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We support National Hate Crime Awareness Week

10 October 2016

Letter of solidarity and support from our CEO Liz Sayce

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In a recent BBC broadcast I said ‘disability hate crime is, often, still something which goes unreported and unnoticed. This can be because disabled people don’t think their account will be taken seriously or due to a distrust of the system. When times are harder people often become more intolerant and pick on those who are different’.

Attacks on disabled people seem to be increasing – partly because of improved reporting rates, which is a positive testimony to the work of some police forces and prosecutors, and partly because sadly we live in an era in which intolerance still thrives. More positively, prosecutions are increasing – but still we see clear cases of crimes motivated by hate not categorised as such. We need sustained action by police, CPS and the courts’.

National Hate Crime Awareness week is a time for us all to reflect on our part in reducing this abominable crime and is a time when we can unite to say that attacks on anyone because of their being perceived as being different is not to be tolerated.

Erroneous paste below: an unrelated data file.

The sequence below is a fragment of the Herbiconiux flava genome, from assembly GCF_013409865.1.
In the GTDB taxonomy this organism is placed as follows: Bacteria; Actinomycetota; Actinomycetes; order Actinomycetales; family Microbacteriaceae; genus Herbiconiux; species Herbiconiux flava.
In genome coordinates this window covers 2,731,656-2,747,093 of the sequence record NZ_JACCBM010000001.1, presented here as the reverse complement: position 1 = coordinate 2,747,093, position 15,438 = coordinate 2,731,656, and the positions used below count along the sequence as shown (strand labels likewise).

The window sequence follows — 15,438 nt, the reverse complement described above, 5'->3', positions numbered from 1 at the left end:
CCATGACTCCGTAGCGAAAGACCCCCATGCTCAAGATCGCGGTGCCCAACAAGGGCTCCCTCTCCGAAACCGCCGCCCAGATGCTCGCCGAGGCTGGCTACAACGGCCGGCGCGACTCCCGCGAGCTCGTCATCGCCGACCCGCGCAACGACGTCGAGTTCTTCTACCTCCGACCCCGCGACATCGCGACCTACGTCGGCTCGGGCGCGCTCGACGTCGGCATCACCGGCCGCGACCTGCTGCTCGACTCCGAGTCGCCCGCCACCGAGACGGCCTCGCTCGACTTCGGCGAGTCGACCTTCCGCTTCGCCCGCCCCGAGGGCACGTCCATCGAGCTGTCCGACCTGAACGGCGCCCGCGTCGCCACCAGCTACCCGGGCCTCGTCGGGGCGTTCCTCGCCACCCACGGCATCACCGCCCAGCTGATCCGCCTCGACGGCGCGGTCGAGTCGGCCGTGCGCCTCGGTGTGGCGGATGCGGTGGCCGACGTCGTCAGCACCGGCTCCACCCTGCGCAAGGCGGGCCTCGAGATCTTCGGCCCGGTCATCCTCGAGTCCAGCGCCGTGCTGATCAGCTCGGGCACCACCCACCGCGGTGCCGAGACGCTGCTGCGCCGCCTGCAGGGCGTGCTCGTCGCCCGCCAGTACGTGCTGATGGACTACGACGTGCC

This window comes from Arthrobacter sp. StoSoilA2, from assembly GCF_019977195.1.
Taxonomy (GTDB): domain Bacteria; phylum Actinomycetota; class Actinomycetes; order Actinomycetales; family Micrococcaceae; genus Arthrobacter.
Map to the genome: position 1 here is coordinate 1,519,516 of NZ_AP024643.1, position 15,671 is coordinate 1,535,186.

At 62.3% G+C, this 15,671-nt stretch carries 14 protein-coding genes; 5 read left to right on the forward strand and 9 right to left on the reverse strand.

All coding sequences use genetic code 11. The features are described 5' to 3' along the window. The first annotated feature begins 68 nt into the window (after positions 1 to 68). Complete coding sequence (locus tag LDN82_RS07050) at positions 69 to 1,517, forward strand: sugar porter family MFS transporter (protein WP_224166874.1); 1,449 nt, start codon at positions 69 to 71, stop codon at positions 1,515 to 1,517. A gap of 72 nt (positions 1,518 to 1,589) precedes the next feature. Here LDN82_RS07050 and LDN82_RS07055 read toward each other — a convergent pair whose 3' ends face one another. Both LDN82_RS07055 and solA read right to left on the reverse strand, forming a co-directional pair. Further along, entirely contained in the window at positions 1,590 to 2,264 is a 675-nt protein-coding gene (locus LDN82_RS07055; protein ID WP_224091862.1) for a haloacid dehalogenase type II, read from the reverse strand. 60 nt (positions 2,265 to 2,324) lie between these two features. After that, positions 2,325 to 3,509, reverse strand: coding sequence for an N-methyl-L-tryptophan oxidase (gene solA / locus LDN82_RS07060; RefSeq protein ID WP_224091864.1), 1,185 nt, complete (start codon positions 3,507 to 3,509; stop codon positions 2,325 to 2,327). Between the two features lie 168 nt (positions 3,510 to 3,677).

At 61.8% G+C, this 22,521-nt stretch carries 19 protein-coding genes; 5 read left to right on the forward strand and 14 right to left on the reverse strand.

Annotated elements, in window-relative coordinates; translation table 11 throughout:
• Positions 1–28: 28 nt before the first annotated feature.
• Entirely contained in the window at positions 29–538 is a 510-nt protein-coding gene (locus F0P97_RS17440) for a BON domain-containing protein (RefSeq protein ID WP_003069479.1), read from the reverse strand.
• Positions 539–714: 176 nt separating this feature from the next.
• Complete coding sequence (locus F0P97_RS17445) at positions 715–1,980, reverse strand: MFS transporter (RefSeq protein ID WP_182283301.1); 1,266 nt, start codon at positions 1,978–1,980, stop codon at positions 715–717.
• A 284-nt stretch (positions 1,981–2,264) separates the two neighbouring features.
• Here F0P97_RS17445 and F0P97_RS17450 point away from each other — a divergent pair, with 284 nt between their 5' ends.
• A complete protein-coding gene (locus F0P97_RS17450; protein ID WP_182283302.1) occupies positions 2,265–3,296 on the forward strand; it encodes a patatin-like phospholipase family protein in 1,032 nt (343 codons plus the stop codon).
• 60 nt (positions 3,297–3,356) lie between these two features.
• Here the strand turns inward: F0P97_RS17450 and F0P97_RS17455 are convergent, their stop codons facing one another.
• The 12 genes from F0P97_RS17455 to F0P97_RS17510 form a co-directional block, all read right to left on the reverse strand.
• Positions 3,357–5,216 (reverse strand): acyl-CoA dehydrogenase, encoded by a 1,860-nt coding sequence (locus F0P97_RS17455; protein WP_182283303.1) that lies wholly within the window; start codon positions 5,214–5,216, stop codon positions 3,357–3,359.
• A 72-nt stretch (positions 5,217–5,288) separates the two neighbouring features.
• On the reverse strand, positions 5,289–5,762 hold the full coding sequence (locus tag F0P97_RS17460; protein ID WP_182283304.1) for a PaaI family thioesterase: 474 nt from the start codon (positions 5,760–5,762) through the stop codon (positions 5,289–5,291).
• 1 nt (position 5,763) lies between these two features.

One of our Ambassadors, Stephen Brookes is also a founder coordinator of the Disability Hate Crime network, and was involved in the production and dissemination of the well-recognised Disability Rights UK Third Party reporting guidance, and we promote this as being one way of communities of interest increasing confidence in reporting of hate crime. 

We commend the work being done by Mark Healey and the 17 24 30 campaign and will continue to press for the rights of individuals to live without fear of attack.

Liz Sayce CEO Disability Rights UK.

National Hate Crime Awareness Week